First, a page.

Tomlinson pathologist 'unfit to continue' work
The pathologist at the centre of a row over the death of a man at the G20 protests has been described as unfit to continue practising, at a hearing.
The General Medical Council found Dr Freddy Patel had been "irresponsible" in earlier, unrelated examinations.
He could be suspended or struck off the medical register at a later hearing.
Dr Patel's findings on the death of Ian Tomlinson differed from those of two colleagues, and led to no charges being brought over the death at the G20 demo.
Simon Jackson QC, representing the GMC, said his lack of understanding or ability to recognise his "serious failings" in the cases suggested he could make future errors of judgment.
Dr Patel, 63, was said by the disciplinary panel to have failed to identify marks on the body of a five-year-old girl which suggested she had been violently attacked prior to her death in 2002.
Speaking at the hearing on Thursday, Mr Jackson said this "created a potential risk of a loss of crucial evidence".
Mr Jackson said Dr Patel should have especially reported a mark over the girl's left shoulder blade, which would have prompted further investigation because the markings raised the "index of suspicion" about her death.
"This would probably have prevented the distressing events which followed, without the need for the child being buried then having to be exhumed," Mr Jackson said.
Mr Jackson also said the pathologist had a duty to act as a "gatekeeper", adding: "There may be no further opportunity to find and report such findings if the body were to be cremated."
On Wednesday the panel found Dr Patel was irresponsible and failed to meet professional standards during his post-mortem examination on a four-week-old baby in 2003.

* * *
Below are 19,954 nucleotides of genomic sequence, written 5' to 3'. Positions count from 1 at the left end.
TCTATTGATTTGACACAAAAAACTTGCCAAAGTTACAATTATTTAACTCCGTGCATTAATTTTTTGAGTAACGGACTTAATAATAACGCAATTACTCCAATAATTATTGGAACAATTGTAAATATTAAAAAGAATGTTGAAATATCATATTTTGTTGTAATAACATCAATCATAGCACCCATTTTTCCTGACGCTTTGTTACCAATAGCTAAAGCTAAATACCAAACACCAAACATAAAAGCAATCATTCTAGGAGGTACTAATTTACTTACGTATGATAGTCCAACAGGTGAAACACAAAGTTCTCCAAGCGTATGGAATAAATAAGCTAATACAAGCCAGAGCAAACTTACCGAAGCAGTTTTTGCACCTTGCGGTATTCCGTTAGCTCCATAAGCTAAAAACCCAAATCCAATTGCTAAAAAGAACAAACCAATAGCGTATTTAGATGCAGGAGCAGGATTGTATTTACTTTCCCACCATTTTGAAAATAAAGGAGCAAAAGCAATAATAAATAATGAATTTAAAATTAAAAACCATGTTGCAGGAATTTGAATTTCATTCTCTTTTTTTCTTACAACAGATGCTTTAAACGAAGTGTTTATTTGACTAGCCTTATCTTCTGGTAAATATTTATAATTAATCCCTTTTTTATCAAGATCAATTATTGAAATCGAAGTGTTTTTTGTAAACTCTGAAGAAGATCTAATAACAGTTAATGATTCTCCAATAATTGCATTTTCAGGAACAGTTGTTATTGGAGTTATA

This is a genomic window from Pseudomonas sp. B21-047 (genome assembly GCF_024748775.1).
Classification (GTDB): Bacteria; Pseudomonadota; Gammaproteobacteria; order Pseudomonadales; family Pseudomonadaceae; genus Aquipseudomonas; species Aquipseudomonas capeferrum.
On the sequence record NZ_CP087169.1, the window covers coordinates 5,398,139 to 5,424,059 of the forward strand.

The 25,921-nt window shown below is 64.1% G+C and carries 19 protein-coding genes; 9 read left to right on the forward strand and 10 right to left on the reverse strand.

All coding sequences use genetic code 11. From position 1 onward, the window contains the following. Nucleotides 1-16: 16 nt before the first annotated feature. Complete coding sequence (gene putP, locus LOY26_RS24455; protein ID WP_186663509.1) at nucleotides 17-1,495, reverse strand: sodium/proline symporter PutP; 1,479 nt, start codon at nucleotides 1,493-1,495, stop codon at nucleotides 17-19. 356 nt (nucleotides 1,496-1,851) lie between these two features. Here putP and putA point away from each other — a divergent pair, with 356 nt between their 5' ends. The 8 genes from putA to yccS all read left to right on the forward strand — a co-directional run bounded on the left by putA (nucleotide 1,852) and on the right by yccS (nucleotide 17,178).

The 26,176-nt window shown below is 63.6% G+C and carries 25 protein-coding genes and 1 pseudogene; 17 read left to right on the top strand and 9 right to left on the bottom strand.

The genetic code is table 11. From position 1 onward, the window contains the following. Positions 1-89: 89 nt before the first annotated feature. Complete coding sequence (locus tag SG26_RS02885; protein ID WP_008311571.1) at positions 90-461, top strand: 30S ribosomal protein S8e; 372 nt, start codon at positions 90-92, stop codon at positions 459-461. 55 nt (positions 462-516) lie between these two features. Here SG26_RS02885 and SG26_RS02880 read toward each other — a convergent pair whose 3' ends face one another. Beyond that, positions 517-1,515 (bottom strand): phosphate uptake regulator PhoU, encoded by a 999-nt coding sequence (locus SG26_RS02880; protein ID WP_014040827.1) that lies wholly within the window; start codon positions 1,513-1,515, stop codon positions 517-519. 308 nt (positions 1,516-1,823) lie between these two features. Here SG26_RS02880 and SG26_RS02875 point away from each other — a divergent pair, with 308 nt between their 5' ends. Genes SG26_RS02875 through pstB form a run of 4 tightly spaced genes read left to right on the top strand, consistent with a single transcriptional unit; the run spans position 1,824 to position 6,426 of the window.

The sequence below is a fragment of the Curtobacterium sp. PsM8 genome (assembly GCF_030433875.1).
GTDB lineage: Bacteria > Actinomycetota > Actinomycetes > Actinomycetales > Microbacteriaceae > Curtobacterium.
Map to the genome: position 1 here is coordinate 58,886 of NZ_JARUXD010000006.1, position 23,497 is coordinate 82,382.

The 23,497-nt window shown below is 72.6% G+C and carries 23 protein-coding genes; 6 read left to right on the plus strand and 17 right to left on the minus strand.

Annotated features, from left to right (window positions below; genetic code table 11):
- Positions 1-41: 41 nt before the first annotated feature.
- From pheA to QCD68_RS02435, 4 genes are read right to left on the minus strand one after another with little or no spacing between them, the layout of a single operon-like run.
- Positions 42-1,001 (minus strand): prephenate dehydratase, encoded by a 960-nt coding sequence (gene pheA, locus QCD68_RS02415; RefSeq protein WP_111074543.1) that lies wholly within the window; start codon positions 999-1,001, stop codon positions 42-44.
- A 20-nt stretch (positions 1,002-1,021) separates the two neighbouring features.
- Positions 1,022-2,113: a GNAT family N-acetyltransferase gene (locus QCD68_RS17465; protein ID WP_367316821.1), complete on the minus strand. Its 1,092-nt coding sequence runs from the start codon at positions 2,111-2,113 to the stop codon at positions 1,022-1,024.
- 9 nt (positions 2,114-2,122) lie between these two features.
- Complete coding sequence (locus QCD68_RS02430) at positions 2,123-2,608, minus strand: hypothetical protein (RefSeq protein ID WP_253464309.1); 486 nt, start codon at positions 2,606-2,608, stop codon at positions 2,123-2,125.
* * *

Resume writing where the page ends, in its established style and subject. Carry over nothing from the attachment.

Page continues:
He did not obtain full skeletal X-rays prior to the examination, a procedure recommended by the Royal College of Pathologists.
Failure to agree
Mr Jackson described this as a "significant failure" and said that if the X-rays had been carried out first, "it would have completely altered the way this post-mortem examination would have been completed".
Dr Patel had carried out that particular post-mortem exam at 7.20am, before the radiologist started work at 9am, and Mr Jackson said this decision "brings into question his whole judgement and approach".
Dr Patel was the pathologist who carried out the first post-mortem examination of newspaper seller Ian Tomlinson, who died at the G20 protests in London on 1 April 2009.
He concluded that Mr Tomlinson died of natural causes linked to coronary artery disease.
However, two other pathologists later separately concluded that Mr Tomlinson - who had been pushed by a police officer - died of internal bleeding as a result of blunt force trauma, in combination with cirrhosis of the liver.
The failure of the three pathologists to all agree on the cause of Mr Tomlinson's death led to the director of public prosecutions ruling that the policeman in question would not face any charges.
Dr Patel has since been barred from carrying out Home Office forensic pathology work.